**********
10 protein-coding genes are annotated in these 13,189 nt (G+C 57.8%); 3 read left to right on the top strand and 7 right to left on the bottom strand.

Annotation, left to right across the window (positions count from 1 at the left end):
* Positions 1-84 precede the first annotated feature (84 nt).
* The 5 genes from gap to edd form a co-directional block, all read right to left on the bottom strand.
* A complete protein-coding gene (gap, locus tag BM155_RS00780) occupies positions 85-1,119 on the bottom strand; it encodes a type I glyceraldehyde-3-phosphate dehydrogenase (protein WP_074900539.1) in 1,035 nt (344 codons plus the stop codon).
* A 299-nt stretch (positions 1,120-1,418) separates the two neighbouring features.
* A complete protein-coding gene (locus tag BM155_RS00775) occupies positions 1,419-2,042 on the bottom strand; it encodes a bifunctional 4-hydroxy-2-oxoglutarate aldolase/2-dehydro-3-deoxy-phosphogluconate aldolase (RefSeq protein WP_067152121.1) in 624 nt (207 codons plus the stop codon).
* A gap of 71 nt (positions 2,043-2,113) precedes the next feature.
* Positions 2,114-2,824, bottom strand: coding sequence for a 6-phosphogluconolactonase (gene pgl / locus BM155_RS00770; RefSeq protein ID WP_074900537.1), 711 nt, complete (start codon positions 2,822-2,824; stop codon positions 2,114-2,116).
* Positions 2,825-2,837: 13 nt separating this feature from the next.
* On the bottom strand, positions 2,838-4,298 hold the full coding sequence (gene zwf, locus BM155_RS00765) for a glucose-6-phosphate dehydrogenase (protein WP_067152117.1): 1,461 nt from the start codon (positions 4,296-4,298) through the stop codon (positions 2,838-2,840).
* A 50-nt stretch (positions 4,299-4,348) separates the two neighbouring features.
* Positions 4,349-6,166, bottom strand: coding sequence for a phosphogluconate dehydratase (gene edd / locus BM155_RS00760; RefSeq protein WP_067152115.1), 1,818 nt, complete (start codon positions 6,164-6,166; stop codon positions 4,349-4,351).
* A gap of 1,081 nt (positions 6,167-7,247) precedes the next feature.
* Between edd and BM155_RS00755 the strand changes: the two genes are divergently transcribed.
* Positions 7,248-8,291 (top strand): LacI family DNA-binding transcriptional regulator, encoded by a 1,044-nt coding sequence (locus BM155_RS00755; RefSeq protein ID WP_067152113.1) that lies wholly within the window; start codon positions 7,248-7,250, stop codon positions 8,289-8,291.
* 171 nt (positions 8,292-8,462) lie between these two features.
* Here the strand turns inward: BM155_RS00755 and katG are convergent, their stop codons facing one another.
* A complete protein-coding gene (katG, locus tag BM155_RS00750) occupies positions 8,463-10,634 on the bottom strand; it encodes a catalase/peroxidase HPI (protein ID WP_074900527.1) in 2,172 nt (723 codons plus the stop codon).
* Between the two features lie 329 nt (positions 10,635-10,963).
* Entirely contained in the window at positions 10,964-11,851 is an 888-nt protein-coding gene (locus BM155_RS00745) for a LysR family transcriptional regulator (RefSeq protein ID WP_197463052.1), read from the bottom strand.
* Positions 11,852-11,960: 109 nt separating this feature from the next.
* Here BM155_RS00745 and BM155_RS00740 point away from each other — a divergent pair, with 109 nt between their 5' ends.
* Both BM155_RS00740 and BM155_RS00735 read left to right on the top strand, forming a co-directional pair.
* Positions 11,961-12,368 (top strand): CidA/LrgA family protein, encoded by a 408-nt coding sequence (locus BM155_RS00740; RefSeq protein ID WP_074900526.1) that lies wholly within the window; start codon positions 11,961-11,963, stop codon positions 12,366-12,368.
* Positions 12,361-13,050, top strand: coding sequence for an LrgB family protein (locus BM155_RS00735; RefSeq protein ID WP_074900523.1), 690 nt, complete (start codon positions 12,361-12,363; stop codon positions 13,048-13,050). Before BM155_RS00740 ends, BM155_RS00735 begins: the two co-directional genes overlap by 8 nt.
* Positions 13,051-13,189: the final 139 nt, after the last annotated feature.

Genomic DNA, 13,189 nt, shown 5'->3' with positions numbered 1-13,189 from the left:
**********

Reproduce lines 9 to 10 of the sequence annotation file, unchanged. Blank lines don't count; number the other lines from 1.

* Positions 2,114-2,824, bottom strand: coding sequence for a 6-phosphogluconolactonase (gene pgl / locus BM155_RS00770; RefSeq protein ID WP_074900537.1), 711 nt, complete (start codon positions 2,822-2,824; stop codon positions 2,114-2,116).
* Positions 2,825-2,837: 13 nt separating this feature from the next.